Two installation works by Scoop Art artists
Posted on September - 15 - 2017
Installation pieces have become the quintessential constructions of contemporary art. This young art form sometimes aims to decenter the viewer, to activate his role as a spectator and engage with the work that surrounds him, or just quietly submerge himself in the piece. These spaces become an immersive experience, where everything is intended for the spectator in order for him to have an intense reaction.
As a new medium, installation art can take as a chronological precursor the works Kurt Schwitters in the 1933 and more recently Allan Kaprow in the 1960’s with his environments and happenings and the Minimalists installations in the 1970’s. Since those days these constructions have become more grand and impressive by the decade, reaching new heights by merging technology, video, and traditional media to create mind-blowing structures.
In Scoop Art we focus mainly on paintings, photography, and sculptures, but we admire and value installation pieces. Two of our artists have ventured in installation art and here are some of their pieces. Be sure to check them.
Desde el Cielo (From Heaven), Mauricio Esquivel
One of the most promising artists to hail from El Salvador, Esquivel is mainly known for dealing with themes such as immigration, displacement, social injustices, and violence. Besides other work including performances and paintings, Esquivel is constantly recognizable for his appropriation of coins, molding them under his own will and charging them with a new symbolism. In his installation Desde el Cielo, Esquivel uses dollar coins to construct bowls that in turn are filled with holy water. Through his manual process of reshaping the coins, Esquivel purposefully tenses the relationship of dollars with the economy of Central America, which is largely affected by the United States, especially in the form of remittances. His simple but powerful installation thus becomes a critique of displacement and value regarding human and cultural cost as opposed to its economic rate.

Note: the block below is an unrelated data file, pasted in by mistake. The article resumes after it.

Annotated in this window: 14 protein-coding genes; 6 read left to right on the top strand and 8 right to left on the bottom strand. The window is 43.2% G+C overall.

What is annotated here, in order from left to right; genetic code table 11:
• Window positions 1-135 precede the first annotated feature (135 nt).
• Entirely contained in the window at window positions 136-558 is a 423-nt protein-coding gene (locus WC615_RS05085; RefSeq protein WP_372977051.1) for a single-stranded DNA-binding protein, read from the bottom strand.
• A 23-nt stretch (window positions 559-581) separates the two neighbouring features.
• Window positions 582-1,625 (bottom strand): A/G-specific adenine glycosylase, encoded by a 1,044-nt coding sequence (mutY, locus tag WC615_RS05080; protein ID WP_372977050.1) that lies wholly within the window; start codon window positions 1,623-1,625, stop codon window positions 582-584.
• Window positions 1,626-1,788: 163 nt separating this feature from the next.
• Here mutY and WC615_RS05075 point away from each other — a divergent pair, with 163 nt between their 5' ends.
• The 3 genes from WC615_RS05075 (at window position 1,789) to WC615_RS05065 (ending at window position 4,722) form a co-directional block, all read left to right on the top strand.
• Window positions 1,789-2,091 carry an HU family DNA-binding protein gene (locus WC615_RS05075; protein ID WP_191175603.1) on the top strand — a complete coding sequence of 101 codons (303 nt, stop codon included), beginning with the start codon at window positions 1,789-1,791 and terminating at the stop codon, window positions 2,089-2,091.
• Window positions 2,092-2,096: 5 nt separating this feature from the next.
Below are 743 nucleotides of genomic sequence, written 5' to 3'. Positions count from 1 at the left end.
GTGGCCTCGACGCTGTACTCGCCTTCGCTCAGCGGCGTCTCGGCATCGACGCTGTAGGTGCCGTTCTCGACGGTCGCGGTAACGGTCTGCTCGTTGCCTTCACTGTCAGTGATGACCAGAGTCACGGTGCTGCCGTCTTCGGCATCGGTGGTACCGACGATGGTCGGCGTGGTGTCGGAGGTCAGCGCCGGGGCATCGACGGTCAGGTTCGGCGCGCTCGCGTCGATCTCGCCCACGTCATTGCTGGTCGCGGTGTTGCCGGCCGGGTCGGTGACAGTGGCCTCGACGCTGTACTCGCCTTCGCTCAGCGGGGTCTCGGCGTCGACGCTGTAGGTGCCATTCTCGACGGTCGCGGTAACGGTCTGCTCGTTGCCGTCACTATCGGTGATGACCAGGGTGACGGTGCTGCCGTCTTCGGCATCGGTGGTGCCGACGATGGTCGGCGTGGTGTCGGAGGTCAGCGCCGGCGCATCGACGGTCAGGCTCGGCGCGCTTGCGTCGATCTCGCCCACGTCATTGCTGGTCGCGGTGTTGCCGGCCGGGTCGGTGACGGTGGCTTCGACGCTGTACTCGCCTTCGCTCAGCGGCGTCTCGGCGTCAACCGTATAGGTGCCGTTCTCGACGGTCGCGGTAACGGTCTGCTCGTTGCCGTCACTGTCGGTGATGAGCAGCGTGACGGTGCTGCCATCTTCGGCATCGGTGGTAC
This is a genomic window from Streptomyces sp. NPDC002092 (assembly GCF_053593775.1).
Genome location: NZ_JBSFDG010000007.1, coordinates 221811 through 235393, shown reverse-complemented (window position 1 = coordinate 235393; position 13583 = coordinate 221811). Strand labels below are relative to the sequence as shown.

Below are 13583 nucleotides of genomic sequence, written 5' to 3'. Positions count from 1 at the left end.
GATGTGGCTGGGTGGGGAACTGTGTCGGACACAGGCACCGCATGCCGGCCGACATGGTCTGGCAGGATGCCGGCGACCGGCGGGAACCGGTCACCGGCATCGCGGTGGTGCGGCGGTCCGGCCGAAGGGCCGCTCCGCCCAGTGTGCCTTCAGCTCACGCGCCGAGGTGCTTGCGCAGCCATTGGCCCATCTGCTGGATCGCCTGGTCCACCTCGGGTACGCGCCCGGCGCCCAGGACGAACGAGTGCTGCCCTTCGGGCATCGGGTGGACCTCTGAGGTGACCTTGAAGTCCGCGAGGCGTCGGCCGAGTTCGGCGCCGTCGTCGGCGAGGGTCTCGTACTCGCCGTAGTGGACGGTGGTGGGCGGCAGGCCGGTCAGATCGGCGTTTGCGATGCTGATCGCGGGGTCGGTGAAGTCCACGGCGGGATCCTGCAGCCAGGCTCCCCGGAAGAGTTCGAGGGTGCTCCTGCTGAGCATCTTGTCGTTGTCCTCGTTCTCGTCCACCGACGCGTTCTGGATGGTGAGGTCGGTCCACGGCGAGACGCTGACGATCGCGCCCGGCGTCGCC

Cauce, Plinio Villagran
The work done by Plinio Villagran is the result of his careful studies, done through his years in Guatemala as the co-founder of the experimental group “La Torana,” and his various endeavors abroad, which ultimately landed him in Oaxaca Mexico, where he currently resides. Villagran addresses the concept of the body as a geographical space where the symptoms of violence are felt and manifested organically, as trails left by the passing of brutality. Utilizing design, painting, and installations to create hypothetical human remains, Villagran, constructs a forensic map of the remains that become the traces of violent times that echo until this day. With a rich pallet, Villagran manages to create artworks that are both visually and intellectually engaging, and are sure to entrap the viewer inside Villagran’s iconography.
Be sure to follow these artists, as they continue to produce new and exciting artworks that both challenge and please viewers from all over the world, dealing with local themes that are universal to the global world.
By: Gabriela Martinez de la Hoz